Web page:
SMUD Approves $1.5B Budget

11 Dec 2014

The Sacramento Municipal Utility District Board unanimously approved a $1.47 billion budget for the 2015 calendar year, a slight increase from the muni’s $1.4 billion this year.

The Dec. 4 approval marks the third straight year the Sacramento muni’s budget has risen. It is a reversal of a three-year trend of increasingly smaller budgets that began in 2009 during the midst of the most recent recession.

“We have a lean budget that recognizes that we have to operate well to maintain a good credit rating so we can fund the capital expenditures, because it’s a capital-intensive business,” board member Bill Slaton said. “At the same time, we have to keep rates moderate so that our customers can afford to have this electricity.”

Major components of the 2013 budget include: • An operations and maintenance budget of about $1 billion;

• A debt service budget of $186.4 million; and • A capital budget of $264.8 million.

The capital budget covers additions and improvements to buildings, property and equipment.

The commodities portion of the budget—covering the cost of natural gas to fuel power plants, wholesale power purchases and transmission— is $526.6 million for next year, about half of the total operations and maintenance budget and a moderate increase from 2013’s $506.8 million.

Energy-supply commodity costs—the cost of natural gas to fuel power plants, wholesale power purchases and transmission—make up about half of SMUD’s total operations and maintenance budget.

The muni has locked in fixed prices for most expected energy requirements for 2015 to ensure cost and rate stability, and only a very small percentage of budgeted purchases are exposed to short-term market price fluctuations, according to the muni.

The utility’s projected net income for 2015 is $73 million.

“We operate a wind farm, we have industrial solar, we have rooftop solar, landfill gas, poles, lines, wires above ground, underground,” said board president Genevieve Shiroma. “This budget goes into assuring that all of that is operating smoothly, and that we’ve got the clean energy, we’ve got the reliability for our customers.”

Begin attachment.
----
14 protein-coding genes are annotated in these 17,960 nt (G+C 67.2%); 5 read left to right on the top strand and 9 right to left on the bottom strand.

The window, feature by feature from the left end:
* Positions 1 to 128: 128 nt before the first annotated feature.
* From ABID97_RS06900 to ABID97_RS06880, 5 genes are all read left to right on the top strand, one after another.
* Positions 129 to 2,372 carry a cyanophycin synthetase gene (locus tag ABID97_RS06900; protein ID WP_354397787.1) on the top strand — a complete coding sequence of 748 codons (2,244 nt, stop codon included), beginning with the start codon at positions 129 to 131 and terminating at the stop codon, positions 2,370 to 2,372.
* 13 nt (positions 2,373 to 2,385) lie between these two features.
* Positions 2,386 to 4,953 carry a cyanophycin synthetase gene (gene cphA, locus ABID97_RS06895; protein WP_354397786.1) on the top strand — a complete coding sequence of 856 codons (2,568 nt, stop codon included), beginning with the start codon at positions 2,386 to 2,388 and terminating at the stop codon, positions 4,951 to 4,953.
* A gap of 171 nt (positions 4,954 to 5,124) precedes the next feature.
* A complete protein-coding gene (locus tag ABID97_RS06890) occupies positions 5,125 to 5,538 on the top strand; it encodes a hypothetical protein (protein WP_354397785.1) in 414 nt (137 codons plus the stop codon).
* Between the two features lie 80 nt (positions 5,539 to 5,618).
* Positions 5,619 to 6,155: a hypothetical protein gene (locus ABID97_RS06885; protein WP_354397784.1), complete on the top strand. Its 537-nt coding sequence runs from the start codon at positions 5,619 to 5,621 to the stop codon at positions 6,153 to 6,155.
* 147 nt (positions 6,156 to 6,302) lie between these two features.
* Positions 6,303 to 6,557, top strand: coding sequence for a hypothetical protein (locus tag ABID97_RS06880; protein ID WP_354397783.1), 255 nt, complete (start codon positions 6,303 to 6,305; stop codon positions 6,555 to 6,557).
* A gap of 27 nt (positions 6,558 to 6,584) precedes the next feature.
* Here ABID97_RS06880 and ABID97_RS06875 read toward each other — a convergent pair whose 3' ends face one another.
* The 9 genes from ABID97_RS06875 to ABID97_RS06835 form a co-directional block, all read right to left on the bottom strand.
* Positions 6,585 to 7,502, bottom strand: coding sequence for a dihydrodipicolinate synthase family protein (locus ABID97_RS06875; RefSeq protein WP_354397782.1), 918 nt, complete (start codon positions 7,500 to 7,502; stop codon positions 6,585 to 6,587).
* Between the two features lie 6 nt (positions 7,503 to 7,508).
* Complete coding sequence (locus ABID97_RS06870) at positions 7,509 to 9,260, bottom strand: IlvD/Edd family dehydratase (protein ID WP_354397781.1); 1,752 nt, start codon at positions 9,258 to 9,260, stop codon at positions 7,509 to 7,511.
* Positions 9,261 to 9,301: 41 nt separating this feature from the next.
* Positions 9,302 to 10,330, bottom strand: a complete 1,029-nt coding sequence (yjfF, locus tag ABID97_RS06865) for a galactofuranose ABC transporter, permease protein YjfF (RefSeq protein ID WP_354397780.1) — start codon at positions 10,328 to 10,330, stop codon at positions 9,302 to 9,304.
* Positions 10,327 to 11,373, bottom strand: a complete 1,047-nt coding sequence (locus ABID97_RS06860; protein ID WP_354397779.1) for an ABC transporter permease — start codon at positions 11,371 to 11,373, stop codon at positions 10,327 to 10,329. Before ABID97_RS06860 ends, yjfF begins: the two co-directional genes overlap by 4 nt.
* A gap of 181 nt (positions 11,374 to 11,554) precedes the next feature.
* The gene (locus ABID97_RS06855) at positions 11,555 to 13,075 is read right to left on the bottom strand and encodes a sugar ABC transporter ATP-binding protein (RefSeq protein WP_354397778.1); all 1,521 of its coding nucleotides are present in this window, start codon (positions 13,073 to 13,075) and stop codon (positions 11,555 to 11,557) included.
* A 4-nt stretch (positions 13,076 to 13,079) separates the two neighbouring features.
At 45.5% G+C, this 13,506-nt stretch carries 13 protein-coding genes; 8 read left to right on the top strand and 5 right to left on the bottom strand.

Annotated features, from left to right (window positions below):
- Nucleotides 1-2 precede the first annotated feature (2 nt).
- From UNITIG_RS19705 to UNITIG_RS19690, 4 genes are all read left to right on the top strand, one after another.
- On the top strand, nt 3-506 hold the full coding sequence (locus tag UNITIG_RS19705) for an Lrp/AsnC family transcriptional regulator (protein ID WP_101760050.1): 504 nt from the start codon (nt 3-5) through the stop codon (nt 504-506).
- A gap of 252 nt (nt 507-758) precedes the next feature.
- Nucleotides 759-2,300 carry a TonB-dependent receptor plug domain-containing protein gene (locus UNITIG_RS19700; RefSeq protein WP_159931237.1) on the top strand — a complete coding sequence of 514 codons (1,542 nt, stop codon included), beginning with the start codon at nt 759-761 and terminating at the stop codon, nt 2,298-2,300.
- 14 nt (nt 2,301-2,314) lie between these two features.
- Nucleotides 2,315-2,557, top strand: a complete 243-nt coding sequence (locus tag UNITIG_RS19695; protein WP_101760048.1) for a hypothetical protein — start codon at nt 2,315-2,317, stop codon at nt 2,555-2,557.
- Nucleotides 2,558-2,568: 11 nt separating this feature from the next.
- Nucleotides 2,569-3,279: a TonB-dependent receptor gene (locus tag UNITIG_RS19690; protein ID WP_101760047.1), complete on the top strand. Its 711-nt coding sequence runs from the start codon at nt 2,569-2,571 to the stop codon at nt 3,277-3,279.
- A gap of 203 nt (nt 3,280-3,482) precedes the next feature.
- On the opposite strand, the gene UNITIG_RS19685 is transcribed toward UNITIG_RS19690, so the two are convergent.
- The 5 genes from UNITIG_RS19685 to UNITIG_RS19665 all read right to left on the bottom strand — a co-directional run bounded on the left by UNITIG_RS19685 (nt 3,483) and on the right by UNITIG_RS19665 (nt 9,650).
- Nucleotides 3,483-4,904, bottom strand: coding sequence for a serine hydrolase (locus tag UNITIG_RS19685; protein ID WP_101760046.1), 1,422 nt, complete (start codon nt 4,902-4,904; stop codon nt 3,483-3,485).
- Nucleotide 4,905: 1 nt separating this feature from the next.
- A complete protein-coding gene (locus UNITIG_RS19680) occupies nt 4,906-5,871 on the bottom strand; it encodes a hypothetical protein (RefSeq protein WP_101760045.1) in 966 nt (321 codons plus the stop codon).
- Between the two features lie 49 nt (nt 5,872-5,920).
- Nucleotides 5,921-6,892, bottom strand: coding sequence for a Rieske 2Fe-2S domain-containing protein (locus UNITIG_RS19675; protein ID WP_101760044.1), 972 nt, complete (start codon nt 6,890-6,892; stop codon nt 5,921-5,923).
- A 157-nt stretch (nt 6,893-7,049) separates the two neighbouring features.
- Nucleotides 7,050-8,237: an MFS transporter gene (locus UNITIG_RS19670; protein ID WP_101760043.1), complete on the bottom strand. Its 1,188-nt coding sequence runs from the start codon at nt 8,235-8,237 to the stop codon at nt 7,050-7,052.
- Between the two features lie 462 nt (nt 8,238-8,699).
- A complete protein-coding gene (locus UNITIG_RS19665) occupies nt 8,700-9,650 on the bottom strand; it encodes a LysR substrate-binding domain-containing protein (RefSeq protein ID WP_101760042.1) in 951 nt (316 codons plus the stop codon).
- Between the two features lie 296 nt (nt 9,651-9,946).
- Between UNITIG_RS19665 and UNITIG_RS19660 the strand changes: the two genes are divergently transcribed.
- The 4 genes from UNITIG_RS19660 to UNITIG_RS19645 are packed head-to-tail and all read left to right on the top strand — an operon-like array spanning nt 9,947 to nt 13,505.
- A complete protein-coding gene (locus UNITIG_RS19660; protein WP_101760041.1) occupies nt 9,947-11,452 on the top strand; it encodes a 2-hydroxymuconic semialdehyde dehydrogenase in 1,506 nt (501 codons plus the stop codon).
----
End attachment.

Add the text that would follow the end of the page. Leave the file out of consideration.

SMUD has over 600,000 residential and commercial customers.

The 2015 budget anticipates a small increase in the number of customers the muni serves, but kWh sales volume is expected to be slightly lower than in 2014 due to increases in energy efficiency and customer solar, which reduce average electricity consumption per customer.

Also, the number of low-income customers receiving a discounted rate is relatively flat, according to SMUD data, even though a new census indicates the number of customers eligible continues to grow.

Also detailed in the budget is the effect on SMUD of a change in the state Public Good Charge. As a result of decreased funding for low-income assistance programs, research and development, the Public Good Charge is decreasing from 19.22 percent to 18.18 percent of 1994 revenues.

The public good charge allocation will change from 6.45 percent to 6.28 percent for energy efficiency, from 8.04 percent to 7.81 percent for low income assistance,

from 1.62 percent to 1.86 percent for research and development, and from 3.11 percent to 2.23 percent for new renewable generation.

A 2.5 percent rate increase is scheduled to go into effect for SMUD customers in January 2015.

No rate increase is projected for 2016, but staff could eventually propose a 4.5 percent increase to the board next year, according to Jim Tracy, the muni’s chief financial officer.

Tracy warned the board in November that a temporary, unplanned rate increase could occur in 2015, depending on the current seasonal weather. After three very dry years recently, the muni’s $27 million hydro rate stabilization fund is at about zero. If 2015 is another dry year, rates would be automatically adjusted between zero to 4 percent for 12 months to make up for the lost hydro generation and cost of the replacement power.

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